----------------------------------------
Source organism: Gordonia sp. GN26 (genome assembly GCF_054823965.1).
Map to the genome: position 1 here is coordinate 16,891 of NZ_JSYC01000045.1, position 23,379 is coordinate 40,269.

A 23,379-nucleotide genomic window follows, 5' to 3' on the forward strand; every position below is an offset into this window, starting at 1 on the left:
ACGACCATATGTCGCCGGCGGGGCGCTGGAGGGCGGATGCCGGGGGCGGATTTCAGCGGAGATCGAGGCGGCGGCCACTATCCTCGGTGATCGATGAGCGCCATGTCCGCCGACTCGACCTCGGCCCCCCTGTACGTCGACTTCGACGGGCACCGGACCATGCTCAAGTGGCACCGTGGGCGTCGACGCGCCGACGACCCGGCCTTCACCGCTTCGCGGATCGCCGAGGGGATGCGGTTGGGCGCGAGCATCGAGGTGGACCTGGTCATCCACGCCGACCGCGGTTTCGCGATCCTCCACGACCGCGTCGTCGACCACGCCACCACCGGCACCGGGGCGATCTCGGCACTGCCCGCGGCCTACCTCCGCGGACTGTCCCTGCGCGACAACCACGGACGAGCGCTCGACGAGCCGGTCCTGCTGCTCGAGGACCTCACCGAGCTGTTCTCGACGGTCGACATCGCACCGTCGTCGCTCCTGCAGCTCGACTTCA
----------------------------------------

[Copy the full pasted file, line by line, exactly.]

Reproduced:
Source organism: Gordonia sp. GN26 (genome assembly GCF_054823965.1).
Map to the genome: position 1 here is coordinate 16,891 of NZ_JSYC01000045.1, position 23,379 is coordinate 40,269.

A 23,379-nucleotide genomic window follows, 5' to 3' on the forward strand; every position below is an offset into this window, starting at 1 on the left:
ACGACCATATGTCGCCGGCGGGGCGCTGGAGGGCGGATGCCGGGGGCGGATTTCAGCGGAGATCGAGGCGGCGGCCACTATCCTCGGTGATCGATGAGCGCCATGTCCGCCGACTCGACCTCGGCCCCCCTGTACGTCGACTTCGACGGGCACCGGACCATGCTCAAGTGGCACCGTGGGCGTCGACGCGCCGACGACCCGGCCTTCACCGCTTCGCGGATCGCCGAGGGGATGCGGTTGGGCGCGAGCATCGAGGTGGACCTGGTCATCCACGCCGACCGCGGTTTCGCGATCCTCCACGACCGCGTCGTCGACCACGCCACCACCGGCACCGGGGCGATCTCGGCACTGCCCGCGGCCTACCTCCGCGGACTGTCCCTGCGCGACAACCACGGACGAGCGCTCGACGAGCCGGTCCTGCTGCTCGAGGACCTCACCGAGCTGTTCTCGACGGTCGACATCGCACCGTCGTCGCTCCTGCAGCTCGACTTCA